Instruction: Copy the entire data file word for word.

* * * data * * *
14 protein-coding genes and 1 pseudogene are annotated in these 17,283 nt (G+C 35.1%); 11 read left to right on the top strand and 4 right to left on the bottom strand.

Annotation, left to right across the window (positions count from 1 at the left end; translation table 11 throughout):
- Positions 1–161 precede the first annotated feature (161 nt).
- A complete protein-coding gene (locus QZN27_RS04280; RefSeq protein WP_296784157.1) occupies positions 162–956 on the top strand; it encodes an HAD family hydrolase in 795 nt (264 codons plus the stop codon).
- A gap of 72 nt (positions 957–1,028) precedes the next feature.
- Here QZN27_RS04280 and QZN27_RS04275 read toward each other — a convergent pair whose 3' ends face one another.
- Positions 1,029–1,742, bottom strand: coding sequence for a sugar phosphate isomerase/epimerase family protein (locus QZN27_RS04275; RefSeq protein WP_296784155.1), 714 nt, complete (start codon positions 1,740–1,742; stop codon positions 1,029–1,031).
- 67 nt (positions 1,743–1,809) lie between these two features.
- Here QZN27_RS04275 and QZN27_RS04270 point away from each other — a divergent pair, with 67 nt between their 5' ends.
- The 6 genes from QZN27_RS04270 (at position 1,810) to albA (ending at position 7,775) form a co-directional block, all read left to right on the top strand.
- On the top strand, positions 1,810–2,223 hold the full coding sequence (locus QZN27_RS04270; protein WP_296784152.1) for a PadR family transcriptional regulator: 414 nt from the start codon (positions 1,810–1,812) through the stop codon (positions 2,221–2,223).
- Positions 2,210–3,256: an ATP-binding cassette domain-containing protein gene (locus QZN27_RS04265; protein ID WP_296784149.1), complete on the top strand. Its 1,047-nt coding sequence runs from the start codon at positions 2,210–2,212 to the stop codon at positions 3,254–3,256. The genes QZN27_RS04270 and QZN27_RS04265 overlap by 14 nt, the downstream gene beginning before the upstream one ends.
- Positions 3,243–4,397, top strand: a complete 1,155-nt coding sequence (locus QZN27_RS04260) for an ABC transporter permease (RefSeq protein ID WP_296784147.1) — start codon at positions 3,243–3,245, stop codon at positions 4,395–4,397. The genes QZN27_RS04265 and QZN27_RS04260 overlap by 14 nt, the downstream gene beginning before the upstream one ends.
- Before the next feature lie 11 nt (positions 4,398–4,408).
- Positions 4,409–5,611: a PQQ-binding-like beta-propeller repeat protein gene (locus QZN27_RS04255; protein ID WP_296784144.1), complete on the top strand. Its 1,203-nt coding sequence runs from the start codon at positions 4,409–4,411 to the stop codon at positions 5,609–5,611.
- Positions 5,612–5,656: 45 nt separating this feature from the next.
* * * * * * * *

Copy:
14 protein-coding genes and 1 pseudogene are annotated in these 17,283 nt (G+C 35.1%); 11 read left to right on the top strand and 4 right to left on the bottom strand.

Annotation, left to right across the window (positions count from 1 at the left end; translation table 11 throughout):
- Positions 1–161 precede the first annotated feature (161 nt).
- A complete protein-coding gene (locus QZN27_RS04280; RefSeq protein WP_296784157.1) occupies positions 162–956 on the top strand; it encodes an HAD family hydrolase in 795 nt (264 codons plus the stop codon).
- A gap of 72 nt (positions 957–1,028) precedes the next feature.
- Here QZN27_RS04280 and QZN27_RS04275 read toward each other — a convergent pair whose 3' ends face one another.
- Positions 1,029–1,742, bottom strand: coding sequence for a sugar phosphate isomerase/epimerase family protein (locus QZN27_RS04275; RefSeq protein WP_296784155.1), 714 nt, complete (start codon positions 1,740–1,742; stop codon positions 1,029–1,031).
- 67 nt (positions 1,743–1,809) lie between these two features.
- Here QZN27_RS04275 and QZN27_RS04270 point away from each other — a divergent pair, with 67 nt between their 5' ends.
- The 6 genes from QZN27_RS04270 (at position 1,810) to albA (ending at position 7,775) form a co-directional block, all read left to right on the top strand.
- On the top strand, positions 1,810–2,223 hold the full coding sequence (locus QZN27_RS04270; protein WP_296784152.1) for a PadR family transcriptional regulator: 414 nt from the start codon (positions 1,810–1,812) through the stop codon (positions 2,221–2,223).
- Positions 2,210–3,256: an ATP-binding cassette domain-containing protein gene (locus QZN27_RS04265; protein ID WP_296784149.1), complete on the top strand. Its 1,047-nt coding sequence runs from the start codon at positions 2,210–2,212 to the stop codon at positions 3,254–3,256. The genes QZN27_RS04270 and QZN27_RS04265 overlap by 14 nt, the downstream gene beginning before the upstream one ends.
- Positions 3,243–4,397, top strand: a complete 1,155-nt coding sequence (locus QZN27_RS04260) for an ABC transporter permease (RefSeq protein ID WP_296784147.1) — start codon at positions 3,243–3,245, stop codon at positions 4,395–4,397. The genes QZN27_RS04265 and QZN27_RS04260 overlap by 14 nt, the downstream gene beginning before the upstream one ends.
- Before the next feature lie 11 nt (positions 4,398–4,408).
- Positions 4,409–5,611: a PQQ-binding-like beta-propeller repeat protein gene (locus QZN27_RS04255; protein ID WP_296784144.1), complete on the top strand. Its 1,203-nt coding sequence runs from the start codon at positions 4,409–4,411 to the stop codon at positions 5,609–5,611.
- Positions 5,612–5,656: 45 nt separating this feature from the next.